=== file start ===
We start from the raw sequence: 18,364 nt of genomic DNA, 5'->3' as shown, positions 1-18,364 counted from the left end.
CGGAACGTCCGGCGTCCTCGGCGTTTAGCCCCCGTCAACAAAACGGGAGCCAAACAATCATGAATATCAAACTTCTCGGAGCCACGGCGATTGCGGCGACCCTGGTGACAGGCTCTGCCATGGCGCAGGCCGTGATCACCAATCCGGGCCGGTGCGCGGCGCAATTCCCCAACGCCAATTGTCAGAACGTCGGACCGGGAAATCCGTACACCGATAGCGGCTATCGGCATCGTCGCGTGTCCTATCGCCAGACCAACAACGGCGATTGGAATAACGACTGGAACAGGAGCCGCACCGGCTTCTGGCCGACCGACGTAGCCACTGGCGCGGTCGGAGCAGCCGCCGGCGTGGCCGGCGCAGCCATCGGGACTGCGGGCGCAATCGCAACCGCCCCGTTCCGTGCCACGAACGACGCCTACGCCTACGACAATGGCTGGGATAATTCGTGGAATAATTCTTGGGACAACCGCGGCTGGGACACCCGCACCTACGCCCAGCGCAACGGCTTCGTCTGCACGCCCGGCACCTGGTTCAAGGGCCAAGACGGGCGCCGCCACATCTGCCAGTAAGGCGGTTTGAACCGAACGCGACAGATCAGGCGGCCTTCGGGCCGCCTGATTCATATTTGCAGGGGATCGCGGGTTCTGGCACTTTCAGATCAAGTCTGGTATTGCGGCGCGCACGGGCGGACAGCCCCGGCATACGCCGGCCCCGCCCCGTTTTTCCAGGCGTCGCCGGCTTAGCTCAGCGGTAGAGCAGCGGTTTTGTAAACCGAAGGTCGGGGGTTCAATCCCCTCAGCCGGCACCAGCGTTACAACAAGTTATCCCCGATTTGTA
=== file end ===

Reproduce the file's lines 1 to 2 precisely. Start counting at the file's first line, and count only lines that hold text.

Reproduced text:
We start from the raw sequence: 18,364 nt of genomic DNA, 5'->3' as shown, positions 1-18,364 counted from the left end.
CGGAACGTCCGGCGTCCTCGGCGTTTAGCCCCCGTCAACAAAACGGGAGCCAAACAATCATGAATATCAAACTTCTCGGAGCCACGGCGATTGCGGCGACCCTGGTGACAGGCTCTGCCATGGCGCAGGCCGTGATCACCAATCCGGGCCGGTGCGCGGCGCAATTCCCCAACGCCAATTGTCAGAACGTCGGACCGGGAAATCCGTACACCGATAGCGGCTATCGGCATCGTCGCGTGTCCTATCGCCAGACCAACAACGGCGATTGGAATAACGACTGGAACAGGAGCCGCACCGGCTTCTGGCCGACCGACGTAGCCACTGGCGCGGTCGGAGCAGCCGCCGGCGTGGCCGGCGCAGCCATCGGGACTGCGGGCGCAATCGCAACCGCCCCGTTCCGTGCCACGAACGACGCCTACGCCTACGACAATGGCTGGGATAATTCGTGGAATAATTCTTGGGACAACCGCGGCTGGGACACCCGCACCTACGCCCAGCGCAACGGCTTCGTCTGCACGCCCGGCACCTGGTTCAAGGGCCAAGACGGGCGCCGCCACATCTGCCAGTAAGGCGGTTTGAACCGAACGCGACAGATCAGGCGGCCTTCGGGCCGCCTGATTCATATTTGCAGGGGATCGCGGGTTCTGGCACTTTCAGATCAAGTCTGGTATTGCGGCGCGCACGGGCGGACAGCCCCGGCATACGCCGGCCCCGCCCCGTTTTTCCAGGCGTCGCCGGCTTAGCTCAGCGGTAGAGCAGCGGTTTTGTAAACCGAAGGTCGGGGGTTCAATCCCCTCAGCCGGCACCAGCGTTACAACAAGTTATCCCCGATTTGTA